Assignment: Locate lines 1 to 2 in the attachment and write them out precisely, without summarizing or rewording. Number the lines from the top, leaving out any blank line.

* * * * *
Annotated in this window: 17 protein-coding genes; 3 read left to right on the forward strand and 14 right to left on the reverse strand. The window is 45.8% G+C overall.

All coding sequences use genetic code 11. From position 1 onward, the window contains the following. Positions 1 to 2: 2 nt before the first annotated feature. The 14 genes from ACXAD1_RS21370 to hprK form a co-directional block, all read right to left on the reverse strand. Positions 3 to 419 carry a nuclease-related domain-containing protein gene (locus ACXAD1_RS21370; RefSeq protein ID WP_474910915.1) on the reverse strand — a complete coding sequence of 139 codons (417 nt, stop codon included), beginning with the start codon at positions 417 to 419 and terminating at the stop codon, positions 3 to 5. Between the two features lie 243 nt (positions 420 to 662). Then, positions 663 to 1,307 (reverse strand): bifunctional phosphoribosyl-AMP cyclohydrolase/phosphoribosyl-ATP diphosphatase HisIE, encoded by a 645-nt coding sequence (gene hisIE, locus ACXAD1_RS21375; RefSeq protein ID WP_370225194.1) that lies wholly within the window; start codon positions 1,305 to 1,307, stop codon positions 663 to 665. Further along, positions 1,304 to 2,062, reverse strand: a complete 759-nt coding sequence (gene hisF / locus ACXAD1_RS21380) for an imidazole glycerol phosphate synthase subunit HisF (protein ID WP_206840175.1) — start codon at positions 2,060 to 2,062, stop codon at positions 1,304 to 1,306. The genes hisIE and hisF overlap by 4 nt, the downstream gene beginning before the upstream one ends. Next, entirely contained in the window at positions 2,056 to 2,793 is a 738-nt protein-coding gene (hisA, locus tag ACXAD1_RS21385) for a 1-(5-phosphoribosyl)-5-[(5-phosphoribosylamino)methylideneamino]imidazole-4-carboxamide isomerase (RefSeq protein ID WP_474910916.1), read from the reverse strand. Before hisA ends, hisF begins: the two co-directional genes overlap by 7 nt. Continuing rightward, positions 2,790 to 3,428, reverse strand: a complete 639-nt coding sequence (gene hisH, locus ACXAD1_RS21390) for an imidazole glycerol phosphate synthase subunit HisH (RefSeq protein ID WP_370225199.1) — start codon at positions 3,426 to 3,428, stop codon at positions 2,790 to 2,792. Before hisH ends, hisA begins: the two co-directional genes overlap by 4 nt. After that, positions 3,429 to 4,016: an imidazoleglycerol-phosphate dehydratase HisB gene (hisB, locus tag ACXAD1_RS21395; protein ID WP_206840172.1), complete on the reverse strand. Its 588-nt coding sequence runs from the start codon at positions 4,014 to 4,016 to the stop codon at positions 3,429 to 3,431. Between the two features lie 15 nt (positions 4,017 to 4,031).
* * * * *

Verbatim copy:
Annotated in this window: 17 protein-coding genes; 3 read left to right on the forward strand and 14 right to left on the reverse strand. The window is 45.8% G+C overall.

All coding sequences use genetic code 11. From position 1 onward, the window contains the following. Positions 1 to 2: 2 nt before the first annotated feature. The 14 genes from ACXAD1_RS21370 to hprK form a co-directional block, all read right to left on the reverse strand. Positions 3 to 419 carry a nuclease-related domain-containing protein gene (locus ACXAD1_RS21370; RefSeq protein ID WP_474910915.1) on the reverse strand — a complete coding sequence of 139 codons (417 nt, stop codon included), beginning with the start codon at positions 417 to 419 and terminating at the stop codon, positions 3 to 5. Between the two features lie 243 nt (positions 420 to 662). Then, positions 663 to 1,307 (reverse strand): bifunctional phosphoribosyl-AMP cyclohydrolase/phosphoribosyl-ATP diphosphatase HisIE, encoded by a 645-nt coding sequence (gene hisIE, locus ACXAD1_RS21375; RefSeq protein ID WP_370225194.1) that lies wholly within the window; start codon positions 1,305 to 1,307, stop codon positions 663 to 665. Further along, positions 1,304 to 2,062, reverse strand: a complete 759-nt coding sequence (gene hisF / locus ACXAD1_RS21380) for an imidazole glycerol phosphate synthase subunit HisF (protein ID WP_206840175.1) — start codon at positions 2,060 to 2,062, stop codon at positions 1,304 to 1,306. The genes hisIE and hisF overlap by 4 nt, the downstream gene beginning before the upstream one ends. Next, entirely contained in the window at positions 2,056 to 2,793 is a 738-nt protein-coding gene (hisA, locus tag ACXAD1_RS21385) for a 1-(5-phosphoribosyl)-5-[(5-phosphoribosylamino)methylideneamino]imidazole-4-carboxamide isomerase (RefSeq protein ID WP_474910916.1), read from the reverse strand. Before hisA ends, hisF begins: the two co-directional genes overlap by 7 nt. Continuing rightward, positions 2,790 to 3,428, reverse strand: a complete 639-nt coding sequence (gene hisH, locus ACXAD1_RS21390) for an imidazole glycerol phosphate synthase subunit HisH (RefSeq protein ID WP_370225199.1) — start codon at positions 3,426 to 3,428, stop codon at positions 2,790 to 2,792. Before hisH ends, hisA begins: the two co-directional genes overlap by 4 nt. After that, positions 3,429 to 4,016: an imidazoleglycerol-phosphate dehydratase HisB gene (hisB, locus tag ACXAD1_RS21395; protein ID WP_206840172.1), complete on the reverse strand. Its 588-nt coding sequence runs from the start codon at positions 4,014 to 4,016 to the stop codon at positions 3,429 to 3,431. Between the two features lie 15 nt (positions 4,017 to 4,031).